Shifting Politics

What the election of Doug Ford means for Canada’s political climate

Jarod Smart // Contributor

Doug Ford, leader of the Ontario Progressive Conservative (PC) Party, and brother to the evercontroversial former Toronto Mayor, Rob Ford, was elected on June 7, 2018 and became the province’s latest premier. With 40.5 per cent of the vote, the PC Party of Ontario won 76 seats of the 124 in Legislature, forming a majority government with Andrea Horwath of the Ontario New Democratic Party forming the official opposition. With Ford’s socially and economically right-leaning policies, a strong social media presence and absurd tactics to avoid questioning by the media, many are comparing Ford to current President of the United States, Donald Trump, including former Ontario Premier Kathleen Wynne.

While Trump draws constant criticism for peddling the narrative that the US mainstream media reports “fake news”, Ford’s PC Party has launched the taxpayerfunded Ontario News Now, initially describing itself as “timely exclusive content on the PC government’s priorities for the people of Ontario,” though the account’s twitter biography has since been changed. Launching a partisan news source – if it can even be called news – while limiting questions from the media, is a shockingly blatant form of partisan propaganda, and a way for the Ford government to distort the narrative of what is happening in the Ontario government to their liking.

This is not the first time that Canadians have seen this method of bypassing the media to deliver information from a political party directly to the public. Former Prime Minister Stephen Harper, who also endorsed Doug Ford, utilized a similar platform in 2014 by launching a “weekly video magazine” known as 24 Seven. While Harper never marketed the federal Conservatives’ videos as news, a dislike of the media and hostility towards unbiased news sources have been on the rise in the world of right-wing politics. This narrative is especially prevalent in the US’s current administration, of which Ford himself has been a supporter since Trump was elected in the fall of 2016.

So, what exactly does this indicate of Canada’s current political climate, when the most populous province is willing to elect someone with such stances into power? To start, since Doug Ford’s election, Quebec has elected François Legault of the right-leaning Coalition Avenir Québec as premier, with the Liberals seeing a loss of 36 seats. Since his election, Legault has proposed new legislation that would ban public employees in positions of authority from wearing religious symbols, such as a hijab or turban. In his promotion of secularism, Legault states that symbolism like the crucifix hanging in Quebec’s National Assembly would be exempt should this law pass, claiming that it is a historical symbol, and not a religious one.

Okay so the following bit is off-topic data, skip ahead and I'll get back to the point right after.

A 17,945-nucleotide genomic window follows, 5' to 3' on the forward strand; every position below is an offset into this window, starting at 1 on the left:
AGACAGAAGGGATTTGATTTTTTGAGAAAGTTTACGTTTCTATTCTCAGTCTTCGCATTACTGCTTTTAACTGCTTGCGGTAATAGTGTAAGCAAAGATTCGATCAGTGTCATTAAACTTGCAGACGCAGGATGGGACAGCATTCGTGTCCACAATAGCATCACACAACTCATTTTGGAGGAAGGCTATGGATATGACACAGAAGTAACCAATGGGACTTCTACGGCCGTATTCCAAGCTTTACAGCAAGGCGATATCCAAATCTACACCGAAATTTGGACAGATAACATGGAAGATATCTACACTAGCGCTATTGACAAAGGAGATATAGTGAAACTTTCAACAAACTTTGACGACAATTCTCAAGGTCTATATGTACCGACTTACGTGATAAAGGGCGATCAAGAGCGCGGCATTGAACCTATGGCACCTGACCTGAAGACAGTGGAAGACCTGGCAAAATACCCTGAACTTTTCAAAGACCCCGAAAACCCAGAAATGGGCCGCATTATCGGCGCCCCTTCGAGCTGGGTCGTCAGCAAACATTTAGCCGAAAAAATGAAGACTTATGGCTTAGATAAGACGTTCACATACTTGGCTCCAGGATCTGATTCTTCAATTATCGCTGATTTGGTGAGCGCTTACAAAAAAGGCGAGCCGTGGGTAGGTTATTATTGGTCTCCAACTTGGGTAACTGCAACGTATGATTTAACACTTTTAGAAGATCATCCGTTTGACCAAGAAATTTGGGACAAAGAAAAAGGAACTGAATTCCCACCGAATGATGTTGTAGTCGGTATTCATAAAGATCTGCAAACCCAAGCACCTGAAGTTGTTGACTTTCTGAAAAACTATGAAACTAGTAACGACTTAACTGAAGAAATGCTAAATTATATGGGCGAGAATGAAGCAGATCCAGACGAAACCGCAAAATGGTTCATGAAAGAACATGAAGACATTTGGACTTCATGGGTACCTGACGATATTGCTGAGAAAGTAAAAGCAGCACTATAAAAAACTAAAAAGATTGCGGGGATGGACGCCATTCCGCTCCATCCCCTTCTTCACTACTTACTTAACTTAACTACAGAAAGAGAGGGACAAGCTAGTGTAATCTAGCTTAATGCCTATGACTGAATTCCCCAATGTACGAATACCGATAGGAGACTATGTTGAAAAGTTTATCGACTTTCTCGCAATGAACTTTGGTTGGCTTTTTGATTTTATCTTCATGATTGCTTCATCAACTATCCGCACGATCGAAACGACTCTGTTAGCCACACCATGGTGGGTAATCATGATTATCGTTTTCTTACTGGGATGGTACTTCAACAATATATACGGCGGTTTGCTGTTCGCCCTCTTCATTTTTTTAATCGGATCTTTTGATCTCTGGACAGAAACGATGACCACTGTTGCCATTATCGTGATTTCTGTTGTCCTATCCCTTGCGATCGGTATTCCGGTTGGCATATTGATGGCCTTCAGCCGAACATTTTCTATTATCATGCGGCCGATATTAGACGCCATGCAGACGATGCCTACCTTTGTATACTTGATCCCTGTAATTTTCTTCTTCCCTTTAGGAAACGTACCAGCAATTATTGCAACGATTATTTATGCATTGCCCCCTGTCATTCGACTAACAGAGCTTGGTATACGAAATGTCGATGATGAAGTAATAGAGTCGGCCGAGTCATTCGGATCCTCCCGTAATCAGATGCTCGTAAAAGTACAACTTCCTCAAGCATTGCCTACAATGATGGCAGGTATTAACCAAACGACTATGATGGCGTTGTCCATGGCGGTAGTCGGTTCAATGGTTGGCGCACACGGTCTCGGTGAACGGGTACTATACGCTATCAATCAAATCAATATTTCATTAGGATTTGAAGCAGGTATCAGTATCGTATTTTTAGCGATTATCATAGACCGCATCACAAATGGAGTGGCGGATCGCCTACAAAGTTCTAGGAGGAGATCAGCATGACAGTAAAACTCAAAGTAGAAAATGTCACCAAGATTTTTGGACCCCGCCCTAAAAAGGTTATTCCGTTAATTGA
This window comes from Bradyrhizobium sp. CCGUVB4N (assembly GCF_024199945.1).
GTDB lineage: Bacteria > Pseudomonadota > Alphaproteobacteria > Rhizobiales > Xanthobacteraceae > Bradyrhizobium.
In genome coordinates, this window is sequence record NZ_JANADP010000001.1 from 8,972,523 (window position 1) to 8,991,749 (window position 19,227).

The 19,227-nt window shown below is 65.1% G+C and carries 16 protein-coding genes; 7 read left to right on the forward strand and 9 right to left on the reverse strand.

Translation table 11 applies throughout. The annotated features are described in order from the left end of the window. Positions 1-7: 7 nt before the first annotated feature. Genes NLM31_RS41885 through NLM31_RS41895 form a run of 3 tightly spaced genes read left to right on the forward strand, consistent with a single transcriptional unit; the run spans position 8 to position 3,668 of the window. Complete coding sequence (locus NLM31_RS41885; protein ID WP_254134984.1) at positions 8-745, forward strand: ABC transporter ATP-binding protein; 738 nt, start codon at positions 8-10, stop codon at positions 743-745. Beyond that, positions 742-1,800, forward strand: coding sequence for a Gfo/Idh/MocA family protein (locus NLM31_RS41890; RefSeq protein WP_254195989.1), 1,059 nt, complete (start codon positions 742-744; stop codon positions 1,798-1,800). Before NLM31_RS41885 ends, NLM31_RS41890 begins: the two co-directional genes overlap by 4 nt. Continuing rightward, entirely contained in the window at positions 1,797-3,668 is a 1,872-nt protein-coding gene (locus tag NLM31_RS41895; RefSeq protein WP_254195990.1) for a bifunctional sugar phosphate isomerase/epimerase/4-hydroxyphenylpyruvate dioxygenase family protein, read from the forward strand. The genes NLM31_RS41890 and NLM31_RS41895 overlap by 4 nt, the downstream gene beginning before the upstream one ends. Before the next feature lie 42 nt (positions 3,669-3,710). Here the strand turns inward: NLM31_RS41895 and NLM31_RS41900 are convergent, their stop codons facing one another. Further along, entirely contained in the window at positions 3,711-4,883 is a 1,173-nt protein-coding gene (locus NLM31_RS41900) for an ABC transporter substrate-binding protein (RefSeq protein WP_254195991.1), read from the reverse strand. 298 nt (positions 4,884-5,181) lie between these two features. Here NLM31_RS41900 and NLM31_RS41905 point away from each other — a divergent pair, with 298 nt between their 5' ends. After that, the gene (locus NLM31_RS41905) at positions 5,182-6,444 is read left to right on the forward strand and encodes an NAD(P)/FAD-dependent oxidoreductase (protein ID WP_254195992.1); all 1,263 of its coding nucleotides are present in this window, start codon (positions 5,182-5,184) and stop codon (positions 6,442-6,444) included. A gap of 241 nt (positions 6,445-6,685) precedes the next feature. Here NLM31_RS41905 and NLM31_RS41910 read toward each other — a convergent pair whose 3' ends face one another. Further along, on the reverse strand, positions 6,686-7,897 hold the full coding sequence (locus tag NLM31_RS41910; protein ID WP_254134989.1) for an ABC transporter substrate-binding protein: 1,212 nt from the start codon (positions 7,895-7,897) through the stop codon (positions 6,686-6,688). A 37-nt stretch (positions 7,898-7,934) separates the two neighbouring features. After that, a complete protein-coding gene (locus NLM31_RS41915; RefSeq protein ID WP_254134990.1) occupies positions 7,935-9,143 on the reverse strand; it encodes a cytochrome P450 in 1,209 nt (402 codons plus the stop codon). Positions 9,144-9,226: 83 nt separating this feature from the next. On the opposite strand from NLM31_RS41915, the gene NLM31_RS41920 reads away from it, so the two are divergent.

Additionally, in July, Ontario’s PC Education Minister Lisa Thompson announced the province would be rolling back sex-ed curriculum, which was updated in 2015 for the first time since 1998 to include topics such as LGBTQIA2+ rights and gender identity. In British Columbia, SOGI 123 (Sexual Orientation and Gender Identity 123) has faced a great deal of backlash for implementing teaching of inclusivity for gender and sexual minority students, particularly by that of Laura-Lynn Thompson. Thompson is an anti-SOGI activist, running to become a member of the Burnaby school board on the platform of removing SOGI curriculum, claiming that it is an “indoctrinating program […] infiltrating the minds of our children.” British Columbia general local elections will be happening on October 20th, 2018.

It is unclear whether or not we will see BC follow in the political footsteps of Ontario and Quebec. With three years still to go before our next provincial election, the results of local elections may reveal the political attitude of the population.

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